Tech firms advocate big tech solutions to big economic and societal problems. Somebody thinks people pay too much in fees to transfer money, so they propose to "revolutionize payments" through cryptocurrencies. Somebody thinks that asset prices are too high, so they propose to "revolutionize asset ownership" through fractionalization. Somebody thinks that low-risk borrowers are penalized by being pooled with high-risk borrowers; somebody else thinks that too many high-risk borrowers are excluded from credit markets, so each build technology products targeted at the margins of credit markets.

Because people have limited capacity to comprehend the world in a state differently than how it exists today (a phenomenon known as regulatory capture), the debate focuses on the past and present, not what the brave new world of "revolutionized payments" or "revolutionized credit formation" will mean.

Here is what those things mean. Unrestricted movement of capital across borders is a pro-cyclical driver of capital flight; that amplifies currency fluctuations and interest rate volatility. Siphoning off the extremes of the credit pool removes high quality borrowers and encourages loans to borrowers of extremely low credit quality; that increases interest rates charged to middle- and high-risk borrowers because it takes low-risk borrowers out of the pool. It also enables unregulated institutions to write usurious loans that find their way into the mainstream financial system because the notes are ultimately bought by banks. Banks will not write the loans due to the credit worthiness of the borrower, and banks will not write the loans because regulatory agencies prohibit charging the concomitant interest rate banks would need to charge given the credit worthiness of the borrower. Ironically, banks can (and do) buy the loans ultimately provided to those borrowers by unregulated financial institutions and put the loans on the books as high-yield assets. Fringe financial institutions win, banks win, borrowers lose.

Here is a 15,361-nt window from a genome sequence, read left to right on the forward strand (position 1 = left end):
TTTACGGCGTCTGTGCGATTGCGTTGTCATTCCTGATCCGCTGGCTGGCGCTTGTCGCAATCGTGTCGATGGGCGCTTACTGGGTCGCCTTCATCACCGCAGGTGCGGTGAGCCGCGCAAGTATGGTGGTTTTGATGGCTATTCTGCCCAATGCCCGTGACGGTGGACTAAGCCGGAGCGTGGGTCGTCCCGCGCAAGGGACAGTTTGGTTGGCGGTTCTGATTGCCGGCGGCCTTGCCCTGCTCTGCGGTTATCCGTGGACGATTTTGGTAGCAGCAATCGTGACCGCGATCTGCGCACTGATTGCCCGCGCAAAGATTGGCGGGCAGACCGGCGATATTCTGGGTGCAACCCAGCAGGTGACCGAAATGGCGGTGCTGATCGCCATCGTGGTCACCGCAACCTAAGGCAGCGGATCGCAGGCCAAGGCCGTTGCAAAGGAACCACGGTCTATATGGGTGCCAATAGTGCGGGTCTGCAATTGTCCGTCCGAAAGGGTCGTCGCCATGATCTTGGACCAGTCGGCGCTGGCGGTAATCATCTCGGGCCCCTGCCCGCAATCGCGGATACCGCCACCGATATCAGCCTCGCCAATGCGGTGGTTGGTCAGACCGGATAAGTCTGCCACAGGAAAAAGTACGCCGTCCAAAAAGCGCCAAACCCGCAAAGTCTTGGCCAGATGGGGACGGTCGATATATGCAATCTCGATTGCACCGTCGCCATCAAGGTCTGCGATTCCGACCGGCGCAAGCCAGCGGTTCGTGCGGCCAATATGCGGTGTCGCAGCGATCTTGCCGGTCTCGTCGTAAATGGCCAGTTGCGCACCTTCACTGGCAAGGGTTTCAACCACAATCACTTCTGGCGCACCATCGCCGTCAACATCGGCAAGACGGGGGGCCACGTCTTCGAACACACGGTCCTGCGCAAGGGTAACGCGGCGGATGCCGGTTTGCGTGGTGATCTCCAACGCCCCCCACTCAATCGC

Big tech solutions to problems real or perceived on the margins amplify volatility. That makes them contributors and potentially generators of Black Swan events. The technologies that aspire to increase accessibility or reduce friction in isolation of other market characteristics such as regulation actually contribute to volatility in the markets they allege to optimize. True, they may do so at their own expense: marketplace lenders, dependent on banks to buy the loans they write, are extremely vulnerable to the credit cycle they promised to circumvent. But as big tech is a winner-take-all-loser-take nothing proposition, and as big tech harvests rather than liberates the individual, big solutions from big tech are a one-way proposition that transfers income from the core of an economy to the big tech company that ultimately wins out.

Can technology make improvements in payments and credit formation? Sure. But perhaps better to take an evolutionary approach rather than a revolutionary approach. Lots of innocent people get hurt badly in revolutions. They are powerless to defend their interests.

Oh, and about that quote to start this blog. You might be thinking it's about Libra. It isn't. It was written in 1972 about the Bank of International Settlements. Plus ça change...